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Press Release

Justice Department and State Coalition Restore Competition for College Athletes at NCAA Division I Institutions

For Immediate Release
Office of Public Affairs
Proposed Consent Decree Prohibits Colleges and Universities from Infringing on College Athletes’ Freedom to Transfer Schools

Today, the Justice Department filed a proposed consent decree to prohibit the National Collegiate Athletic Association (NCAA), the largest national organization regulating intercollegiate athletics, from enforcing the Transfer Eligibility Rule, from enforcing the Rule of Restitution against anyone in connection with the Transfer Eligibility Rule and from implementing rules imposing similar restrictions between Division I colleges and universities.

On Jan. 18, the Justice Department’s Antitrust Division joined a civil lawsuit under the Sherman Act against the NCAA to end the NCAA’s Transfer Eligibility Rule. The department alleged that the rule limited competition for college athletes and restricted their ability to transfer to colleges and universities that provided better educational and athletic opportunities for them. The amended complaint, filed by the Justice Department, 10 states and District of Columbia, also alleged that the NCAA’s Rule of Restitution was anticompetitive because it deterred college athletes from challenging anticompetitive rules in court.

The proposed consent decree, if approved by the court, enjoins the NCAA from enforcing the Transfer Eligibility Rule and from adopting any similar rule in the future. In order to remedy harms caused to college athletes by the Transfer Eligibility Rule, the proposed consent decree requires the NCAA to issue an additional year of eligibility to certain qualifying college athletes who were previously deemed ineligible to participate as a result of the Transfer Eligibility Rule for a season or any portion of a season.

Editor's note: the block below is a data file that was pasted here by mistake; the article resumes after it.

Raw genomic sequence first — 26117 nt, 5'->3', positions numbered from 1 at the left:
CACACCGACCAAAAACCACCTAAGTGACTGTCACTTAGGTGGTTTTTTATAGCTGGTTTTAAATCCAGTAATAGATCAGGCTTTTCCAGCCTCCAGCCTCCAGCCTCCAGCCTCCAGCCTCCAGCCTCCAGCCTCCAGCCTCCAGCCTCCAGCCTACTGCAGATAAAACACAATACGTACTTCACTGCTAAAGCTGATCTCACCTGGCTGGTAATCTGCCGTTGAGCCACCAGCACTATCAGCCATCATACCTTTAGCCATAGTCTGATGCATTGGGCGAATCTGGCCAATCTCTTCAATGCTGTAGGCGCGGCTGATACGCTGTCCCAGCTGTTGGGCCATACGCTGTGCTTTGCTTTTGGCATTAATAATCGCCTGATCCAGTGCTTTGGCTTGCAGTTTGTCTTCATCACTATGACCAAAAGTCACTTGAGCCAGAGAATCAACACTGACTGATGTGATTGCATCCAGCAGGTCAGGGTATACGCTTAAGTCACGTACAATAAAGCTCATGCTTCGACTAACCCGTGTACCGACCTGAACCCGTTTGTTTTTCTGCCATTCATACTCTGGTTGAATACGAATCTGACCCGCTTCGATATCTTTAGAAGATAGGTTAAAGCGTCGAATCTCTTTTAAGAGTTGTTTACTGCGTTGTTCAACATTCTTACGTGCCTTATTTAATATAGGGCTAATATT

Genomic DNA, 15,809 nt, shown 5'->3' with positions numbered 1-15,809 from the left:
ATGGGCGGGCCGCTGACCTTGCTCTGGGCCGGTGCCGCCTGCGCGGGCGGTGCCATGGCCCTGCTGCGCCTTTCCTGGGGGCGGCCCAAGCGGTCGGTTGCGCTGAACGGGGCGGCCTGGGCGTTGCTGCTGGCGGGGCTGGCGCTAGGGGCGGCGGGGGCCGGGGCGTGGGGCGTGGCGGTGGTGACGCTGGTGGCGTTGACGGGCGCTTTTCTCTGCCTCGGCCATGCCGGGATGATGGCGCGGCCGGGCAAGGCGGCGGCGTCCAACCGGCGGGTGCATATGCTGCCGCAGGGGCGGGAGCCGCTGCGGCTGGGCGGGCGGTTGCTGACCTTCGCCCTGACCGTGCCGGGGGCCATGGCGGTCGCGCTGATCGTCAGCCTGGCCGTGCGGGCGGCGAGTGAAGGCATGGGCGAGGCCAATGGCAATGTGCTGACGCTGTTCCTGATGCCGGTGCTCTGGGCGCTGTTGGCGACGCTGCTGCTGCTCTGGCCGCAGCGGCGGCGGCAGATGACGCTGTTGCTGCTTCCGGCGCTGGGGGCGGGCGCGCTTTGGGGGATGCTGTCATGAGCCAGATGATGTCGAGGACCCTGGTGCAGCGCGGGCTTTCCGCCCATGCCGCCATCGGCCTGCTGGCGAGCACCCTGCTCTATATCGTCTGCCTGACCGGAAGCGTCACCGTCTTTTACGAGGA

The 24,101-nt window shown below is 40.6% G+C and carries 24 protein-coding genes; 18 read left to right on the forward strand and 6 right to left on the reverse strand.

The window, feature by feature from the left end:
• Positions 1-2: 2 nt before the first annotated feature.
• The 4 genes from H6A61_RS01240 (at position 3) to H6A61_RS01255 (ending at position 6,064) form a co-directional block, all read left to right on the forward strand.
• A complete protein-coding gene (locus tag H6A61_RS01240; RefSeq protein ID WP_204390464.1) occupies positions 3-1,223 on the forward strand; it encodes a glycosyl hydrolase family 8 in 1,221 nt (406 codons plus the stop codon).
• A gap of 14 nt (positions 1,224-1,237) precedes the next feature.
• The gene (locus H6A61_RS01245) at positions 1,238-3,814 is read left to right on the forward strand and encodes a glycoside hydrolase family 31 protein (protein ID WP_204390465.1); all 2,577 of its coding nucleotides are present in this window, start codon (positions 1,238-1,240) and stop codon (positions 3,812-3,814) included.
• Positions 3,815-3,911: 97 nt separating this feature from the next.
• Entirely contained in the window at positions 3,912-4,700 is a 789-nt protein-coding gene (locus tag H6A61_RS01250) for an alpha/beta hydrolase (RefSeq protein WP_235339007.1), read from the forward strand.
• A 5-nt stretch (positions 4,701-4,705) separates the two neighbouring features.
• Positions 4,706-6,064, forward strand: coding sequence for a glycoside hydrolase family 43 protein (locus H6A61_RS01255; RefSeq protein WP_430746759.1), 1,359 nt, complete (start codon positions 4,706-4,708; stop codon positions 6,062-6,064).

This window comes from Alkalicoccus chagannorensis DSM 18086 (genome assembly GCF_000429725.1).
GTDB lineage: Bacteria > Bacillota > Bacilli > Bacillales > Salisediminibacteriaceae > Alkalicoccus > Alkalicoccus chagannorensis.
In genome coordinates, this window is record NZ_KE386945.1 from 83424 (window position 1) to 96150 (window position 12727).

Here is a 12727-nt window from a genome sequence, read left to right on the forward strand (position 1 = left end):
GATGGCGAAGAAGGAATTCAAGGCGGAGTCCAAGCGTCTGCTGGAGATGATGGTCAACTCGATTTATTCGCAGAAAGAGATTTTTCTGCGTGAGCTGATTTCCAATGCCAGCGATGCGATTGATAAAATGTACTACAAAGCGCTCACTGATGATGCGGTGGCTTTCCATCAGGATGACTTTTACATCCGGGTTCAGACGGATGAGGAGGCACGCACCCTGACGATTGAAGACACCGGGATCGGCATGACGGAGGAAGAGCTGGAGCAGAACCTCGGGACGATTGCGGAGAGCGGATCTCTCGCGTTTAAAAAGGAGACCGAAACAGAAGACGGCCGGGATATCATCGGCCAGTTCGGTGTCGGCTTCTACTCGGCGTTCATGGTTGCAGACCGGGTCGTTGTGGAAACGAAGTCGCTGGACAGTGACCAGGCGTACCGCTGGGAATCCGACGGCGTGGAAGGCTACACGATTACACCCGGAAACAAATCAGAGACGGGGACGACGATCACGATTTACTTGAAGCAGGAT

“Free from anticompetitive rules that unfairly limit their mobility, Division I college athletes will now be able to choose the institutions that best meet their academic, personal and professional development needs,” said Assistant Attorney General Jonathan Kanter of the Justice Department’s Antitrust Division. “This resolution is a testament to the benefits of federal and state enforcers working together to ensure free markets and fair competition for all Americans.”

The amended complaint alleged that the NCAA’s one-time-transfer rule unreasonably restrained competition in the markets for athletic services in men’s and women’s Division I basketball and Football Bowl Subdivision (FBS) football, as well as for athletic services in all other men’s and women’s Division I sports. The rule forced college athletes who transfer more than once to sit on the sidelines for an entire season before they were eligible to compete in NCAA athletic competitions at their new school. The amended complaint further alleged that the restriction limited college athletes’ bargaining power and harmed both their educational and athletic experiences. The NCAA’s Division II, which had a similar Transfer Eligibility Rule, has already revised its rule to remove a year-in-residence requirement for transfer students.

As required by the Tunney Act, the proposed settlement, along with a competitive impact statement, will be published in the Federal Register. Any person should submit written comments concerning the proposed settlement within 60 days following the publication to Chief, Media, Entertainment & Communications, Antitrust Division, U.S. Department of Justice, 450 Fifth Street NW, Suite 7000, Washington, D.C. 20530. At the conclusion of the public comment period, the U.S. District Court for the Northern District of West Virginia may enter the final judgment upon finding it is in the public interest.

Anyone with information about anticompetitive conduct in college sports or any other violations of the antitrust laws is encouraged to contact the Antitrust Division’s Citizen Complaint Center at 1-888-647-3258 or antitrust.complaints@usdoj.gov.

View the complaint here.

View the consent decree here.

View the competitive impact statement here.

Updated May 30, 2024

Topic
Antitrust
Press Release Number: 24-682